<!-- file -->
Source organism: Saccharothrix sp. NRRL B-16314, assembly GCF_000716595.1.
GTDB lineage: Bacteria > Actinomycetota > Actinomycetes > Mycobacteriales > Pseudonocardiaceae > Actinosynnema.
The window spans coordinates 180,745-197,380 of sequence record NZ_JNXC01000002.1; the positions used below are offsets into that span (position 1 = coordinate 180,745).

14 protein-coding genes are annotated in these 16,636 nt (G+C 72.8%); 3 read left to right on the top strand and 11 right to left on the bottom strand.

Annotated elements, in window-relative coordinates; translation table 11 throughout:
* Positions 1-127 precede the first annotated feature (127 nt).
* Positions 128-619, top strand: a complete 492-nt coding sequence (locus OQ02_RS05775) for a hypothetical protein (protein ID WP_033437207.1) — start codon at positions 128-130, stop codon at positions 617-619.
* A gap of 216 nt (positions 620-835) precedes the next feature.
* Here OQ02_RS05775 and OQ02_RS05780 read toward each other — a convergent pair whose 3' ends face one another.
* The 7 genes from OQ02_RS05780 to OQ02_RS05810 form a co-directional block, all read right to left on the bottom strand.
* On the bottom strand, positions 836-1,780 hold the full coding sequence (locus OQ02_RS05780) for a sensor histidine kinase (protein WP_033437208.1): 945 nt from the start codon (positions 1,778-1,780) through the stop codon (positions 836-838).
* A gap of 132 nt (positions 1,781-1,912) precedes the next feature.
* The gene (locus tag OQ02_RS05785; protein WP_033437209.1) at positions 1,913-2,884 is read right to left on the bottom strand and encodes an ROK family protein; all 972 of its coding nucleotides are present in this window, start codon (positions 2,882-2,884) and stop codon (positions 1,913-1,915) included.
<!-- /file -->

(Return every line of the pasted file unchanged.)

Source organism: Saccharothrix sp. NRRL B-16314, assembly GCF_000716595.1.
GTDB lineage: Bacteria > Actinomycetota > Actinomycetes > Mycobacteriales > Pseudonocardiaceae > Actinosynnema.
The window spans coordinates 180,745-197,380 of sequence record NZ_JNXC01000002.1; the positions used below are offsets into that span (position 1 = coordinate 180,745).

14 protein-coding genes are annotated in these 16,636 nt (G+C 72.8%); 3 read left to right on the top strand and 11 right to left on the bottom strand.

Annotated elements, in window-relative coordinates; translation table 11 throughout:
* Positions 1-127 precede the first annotated feature (127 nt).
* Positions 128-619, top strand: a complete 492-nt coding sequence (locus OQ02_RS05775) for a hypothetical protein (protein ID WP_033437207.1) — start codon at positions 128-130, stop codon at positions 617-619.
* A gap of 216 nt (positions 620-835) precedes the next feature.
* Here OQ02_RS05775 and OQ02_RS05780 read toward each other — a convergent pair whose 3' ends face one another.
* The 7 genes from OQ02_RS05780 to OQ02_RS05810 form a co-directional block, all read right to left on the bottom strand.
* On the bottom strand, positions 836-1,780 hold the full coding sequence (locus OQ02_RS05780) for a sensor histidine kinase (protein WP_033437208.1): 945 nt from the start codon (positions 1,778-1,780) through the stop codon (positions 836-838).
* A gap of 132 nt (positions 1,781-1,912) precedes the next feature.
* The gene (locus tag OQ02_RS05785; protein WP_033437209.1) at positions 1,913-2,884 is read right to left on the bottom strand and encodes an ROK family protein; all 972 of its coding nucleotides are present in this window, start codon (positions 2,882-2,884) and stop codon (positions 1,913-1,915) included.